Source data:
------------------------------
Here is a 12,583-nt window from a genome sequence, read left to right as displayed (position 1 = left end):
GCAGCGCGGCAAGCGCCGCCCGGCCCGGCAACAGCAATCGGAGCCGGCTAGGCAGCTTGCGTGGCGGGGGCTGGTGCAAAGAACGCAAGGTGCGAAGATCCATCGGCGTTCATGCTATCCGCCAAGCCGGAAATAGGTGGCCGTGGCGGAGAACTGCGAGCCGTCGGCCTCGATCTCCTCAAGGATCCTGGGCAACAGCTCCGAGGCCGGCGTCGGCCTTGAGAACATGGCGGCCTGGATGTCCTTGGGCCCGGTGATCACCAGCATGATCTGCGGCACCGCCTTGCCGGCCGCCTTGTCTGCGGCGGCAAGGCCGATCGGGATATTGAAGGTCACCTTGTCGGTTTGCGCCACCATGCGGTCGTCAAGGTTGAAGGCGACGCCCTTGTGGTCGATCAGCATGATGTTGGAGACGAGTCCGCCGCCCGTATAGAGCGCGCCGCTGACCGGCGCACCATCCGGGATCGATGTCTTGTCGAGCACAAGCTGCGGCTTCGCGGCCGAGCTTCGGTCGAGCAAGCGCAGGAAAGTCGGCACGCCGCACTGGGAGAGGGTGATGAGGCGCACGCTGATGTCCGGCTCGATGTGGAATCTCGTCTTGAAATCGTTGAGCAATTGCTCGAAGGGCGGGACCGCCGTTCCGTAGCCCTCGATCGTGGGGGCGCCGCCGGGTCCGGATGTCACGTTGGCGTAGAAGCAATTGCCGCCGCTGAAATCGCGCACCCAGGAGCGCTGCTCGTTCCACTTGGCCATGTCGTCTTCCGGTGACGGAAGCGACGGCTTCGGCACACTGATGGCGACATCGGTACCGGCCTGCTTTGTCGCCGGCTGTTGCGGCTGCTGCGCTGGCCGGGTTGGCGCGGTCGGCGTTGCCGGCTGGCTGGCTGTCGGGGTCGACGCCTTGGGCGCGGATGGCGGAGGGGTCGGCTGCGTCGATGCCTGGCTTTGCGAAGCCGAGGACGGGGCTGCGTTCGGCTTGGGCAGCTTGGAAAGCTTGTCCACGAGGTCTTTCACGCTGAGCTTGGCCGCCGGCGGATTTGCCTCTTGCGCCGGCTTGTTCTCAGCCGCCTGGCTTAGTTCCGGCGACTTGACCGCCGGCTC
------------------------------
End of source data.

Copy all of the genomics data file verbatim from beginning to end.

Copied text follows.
Here is a 12,583-nt window from a genome sequence, read left to right as displayed (position 1 = left end):
GCAGCGCGGCAAGCGCCGCCCGGCCCGGCAACAGCAATCGGAGCCGGCTAGGCAGCTTGCGTGGCGGGGGCTGGTGCAAAGAACGCAAGGTGCGAAGATCCATCGGCGTTCATGCTATCCGCCAAGCCGGAAATAGGTGGCCGTGGCGGAGAACTGCGAGCCGTCGGCCTCGATCTCCTCAAGGATCCTGGGCAACAGCTCCGAGGCCGGCGTCGGCCTTGAGAACATGGCGGCCTGGATGTCCTTGGGCCCGGTGATCACCAGCATGATCTGCGGCACCGCCTTGCCGGCCGCCTTGTCTGCGGCGGCAAGGCCGATCGGGATATTGAAGGTCACCTTGTCGGTTTGCGCCACCATGCGGTCGTCAAGGTTGAAGGCGACGCCCTTGTGGTCGATCAGCATGATGTTGGAGACGAGTCCGCCGCCCGTATAGAGCGCGCCGCTGACCGGCGCACCATCCGGGATCGATGTCTTGTCGAGCACAAGCTGCGGCTTCGCGGCCGAGCTTCGGTCGAGCAAGCGCAGGAAAGTCGGCACGCCGCACTGGGAGAGGGTGATGAGGCGCACGCTGATGTCCGGCTCGATGTGGAATCTCGTCTTGAAATCGTTGAGCAATTGCTCGAAGGGCGGGACCGCCGTTCCGTAGCCCTCGATCGTGGGGGCGCCGCCGGGTCCGGATGTCACGTTGGCGTAGAAGCAATTGCCGCCGCTGAAATCGCGCACCCAGGAGCGCTGCTCGTTCCACTTGGCCATGTCGTCTTCCGGTGACGGAAGCGACGGCTTCGGCACACTGATGGCGACATCGGTACCGGCCTGCTTTGTCGCCGGCTGTTGCGGCTGCTGCGCTGGCCGGGTTGGCGCGGTCGGCGTTGCCGGCTGGCTGGCTGTCGGGGTCGACGCCTTGGGCGCGGATGGCGGAGGGGTCGGCTGCGTCGATGCCTGGCTTTGCGAAGCCGAGGACGGGGCTGCGTTCGGCTTGGGCAGCTTGGAAAGCTTGTCCACGAGGTCTTTCACGCTGAGCTTGGCCGCCGGCGGATTTGCCTCTTGCGCCGGCTTGTTCTCAGCCGCCTGGCTTAGTTCCGGCGACTTGACCGCCGGCTC